Chapman's naturalistic performance, aided by Barnard's unassuming direction, makes it easy to feel invested in his plight. He's both a victim of circumstance and willing to take advantage of it as an act of defiance. Riding around the vapid, foggy countryside with Swifty in a horse-drawn carriage, he gives the impression of a pint-sized western hero, the kind of image no doubt driving his antics until the fantasy decays from under his feet.
"The Selfish Giant" has as much to do with the isolated quality of its setting as it does the risk-taking children trapped within it. But even their parents, struggling to understand what makes the boys act out, suffer from the surrounding desolation. Their world exists in a void rendered with expressionistic clarity. In the marvelous concluding images, Barnard poetically suggests that the absence of good parenting turns childhood into a purgatory that can only end with adulthood's cruel arrival.
Kore-eda's "Like Father Like Son" flips the equation: Instead of focusing on frustrated children, it emphasizes the plights of their parents. The Japanese director's movies are typically pensive, quiet affairs involving young people drawn apart from their families. This one is no exception. Once Kore-eda establishes the main hook early on, the movie moves along with a gentle, unobtrusive rhythm. The basic premise finds the affluent Nonomiya Ryota (Fukyama Masaharu) and his wife Midori (Ono Machiko) discovering that their six-year-old child was accidentally switched with another infant at birth.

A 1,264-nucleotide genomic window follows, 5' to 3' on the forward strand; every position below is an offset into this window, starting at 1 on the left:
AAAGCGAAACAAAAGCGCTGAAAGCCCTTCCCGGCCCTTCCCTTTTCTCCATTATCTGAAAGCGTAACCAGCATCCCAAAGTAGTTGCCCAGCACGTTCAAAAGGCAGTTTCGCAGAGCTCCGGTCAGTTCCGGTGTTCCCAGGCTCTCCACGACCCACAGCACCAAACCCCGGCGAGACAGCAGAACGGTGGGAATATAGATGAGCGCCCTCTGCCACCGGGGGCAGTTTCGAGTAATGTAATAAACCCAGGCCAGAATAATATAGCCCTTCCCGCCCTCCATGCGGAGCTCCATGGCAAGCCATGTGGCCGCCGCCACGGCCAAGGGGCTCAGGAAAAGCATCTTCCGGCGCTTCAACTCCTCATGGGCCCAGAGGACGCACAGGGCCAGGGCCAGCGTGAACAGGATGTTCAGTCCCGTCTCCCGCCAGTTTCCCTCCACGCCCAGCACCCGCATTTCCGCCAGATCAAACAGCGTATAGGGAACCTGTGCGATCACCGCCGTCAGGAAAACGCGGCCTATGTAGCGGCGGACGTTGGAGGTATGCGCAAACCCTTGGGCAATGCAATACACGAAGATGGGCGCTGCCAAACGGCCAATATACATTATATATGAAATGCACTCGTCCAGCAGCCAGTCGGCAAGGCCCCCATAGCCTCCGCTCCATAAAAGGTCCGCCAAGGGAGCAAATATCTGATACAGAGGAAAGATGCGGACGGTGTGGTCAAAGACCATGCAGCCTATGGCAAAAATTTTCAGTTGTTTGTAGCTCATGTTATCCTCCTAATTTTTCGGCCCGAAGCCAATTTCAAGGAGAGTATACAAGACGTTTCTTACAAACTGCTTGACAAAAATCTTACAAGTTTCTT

As the couple befriends the middle class parents of their real child and figure out whether they want to switch back or reach a settlement with the hospital, Kore-eda focuses on Ryota -- initially a cold businessman whose investment in this personal scenario gradually turns him into a responsible father. The children themselves are relegated to supporting roles while Ryota's plight takes center stage, but none of the situation is fleshed out enough to make the emotion hold strong throughout. However, Kore-eda's perceptive screenplay intelligently probes the meaning of family bonds and its implications for those unable to see past their self-involvement. The story works wonderfully as an idea, but Kore-eda never quite manages to infuse it with the same depth of feeling his main character goes through.